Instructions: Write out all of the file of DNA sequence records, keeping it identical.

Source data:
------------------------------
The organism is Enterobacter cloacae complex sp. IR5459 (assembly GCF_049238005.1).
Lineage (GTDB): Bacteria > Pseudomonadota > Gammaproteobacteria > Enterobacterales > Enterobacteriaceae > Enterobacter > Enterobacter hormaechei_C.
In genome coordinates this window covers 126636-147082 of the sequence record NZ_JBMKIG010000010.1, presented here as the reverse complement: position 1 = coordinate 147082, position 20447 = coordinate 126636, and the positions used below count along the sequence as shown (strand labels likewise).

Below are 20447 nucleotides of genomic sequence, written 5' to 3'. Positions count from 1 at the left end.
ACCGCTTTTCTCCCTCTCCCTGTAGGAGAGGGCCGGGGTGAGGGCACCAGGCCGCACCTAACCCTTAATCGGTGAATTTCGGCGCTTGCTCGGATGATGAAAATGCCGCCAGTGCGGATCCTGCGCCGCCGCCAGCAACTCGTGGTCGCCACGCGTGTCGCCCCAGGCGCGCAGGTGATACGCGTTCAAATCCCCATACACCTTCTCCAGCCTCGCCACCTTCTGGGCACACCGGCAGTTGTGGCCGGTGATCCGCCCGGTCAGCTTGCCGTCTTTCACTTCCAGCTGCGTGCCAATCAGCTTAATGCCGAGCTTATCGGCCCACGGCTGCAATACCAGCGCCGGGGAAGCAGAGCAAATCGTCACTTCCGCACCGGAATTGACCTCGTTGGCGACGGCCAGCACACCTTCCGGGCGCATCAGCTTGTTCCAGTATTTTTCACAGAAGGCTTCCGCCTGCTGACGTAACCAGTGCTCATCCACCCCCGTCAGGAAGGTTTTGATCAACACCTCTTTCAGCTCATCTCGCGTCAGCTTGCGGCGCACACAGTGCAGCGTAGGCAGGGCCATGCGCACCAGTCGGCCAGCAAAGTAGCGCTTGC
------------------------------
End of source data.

The organism is Enterobacter cloacae complex sp. IR5459 (assembly GCF_049238005.1).
Lineage (GTDB): Bacteria > Pseudomonadota > Gammaproteobacteria > Enterobacterales > Enterobacteriaceae > Enterobacter > Enterobacter hormaechei_C.
In genome coordinates this window covers 126636-147082 of the sequence record NZ_JBMKIG010000010.1, presented here as the reverse complement: position 1 = coordinate 147082, position 20447 = coordinate 126636, and the positions used below count along the sequence as shown (strand labels likewise).

Below are 20447 nucleotides of genomic sequence, written 5' to 3'. Positions count from 1 at the left end.
ACCGCTTTTCTCCCTCTCCCTGTAGGAGAGGGCCGGGGTGAGGGCACCAGGCCGCACCTAACCCTTAATCGGTGAATTTCGGCGCTTGCTCGGATGATGAAAATGCCGCCAGTGCGGATCCTGCGCCGCCGCCAGCAACTCGTGGTCGCCACGCGTGTCGCCCCAGGCGCGCAGGTGATACGCGTTCAAATCCCCATACACCTTCTCCAGCCTCGCCACCTTCTGGGCACACCGGCAGTTGTGGCCGGTGATCCGCCCGGTCAGCTTGCCGTCTTTCACTTCCAGCTGCGTGCCAATCAGCTTAATGCCGAGCTTATCGGCCCACGGCTGCAATACCAGCGCCGGGGAAGCAGAGCAAATCGTCACTTCCGCACCGGAATTGACCTCGTTGGCGACGGCCAGCACACCTTCCGGGCGCATCAGCTTGTTCCAGTATTTTTCACAGAAGGCTTCCGCCTGCTGACGTAACCAGTGCTCATCCACCCCCGTCAGGAAGGTTTTGATCAACACCTCTTTCAGCTCATCTCGCGTCAGCTTGCGGCGCACACAGTGCAGCGTAGGCAGGGCCATGCGCACCAGTCGGCCAGCAAAGTAGCGCTTGC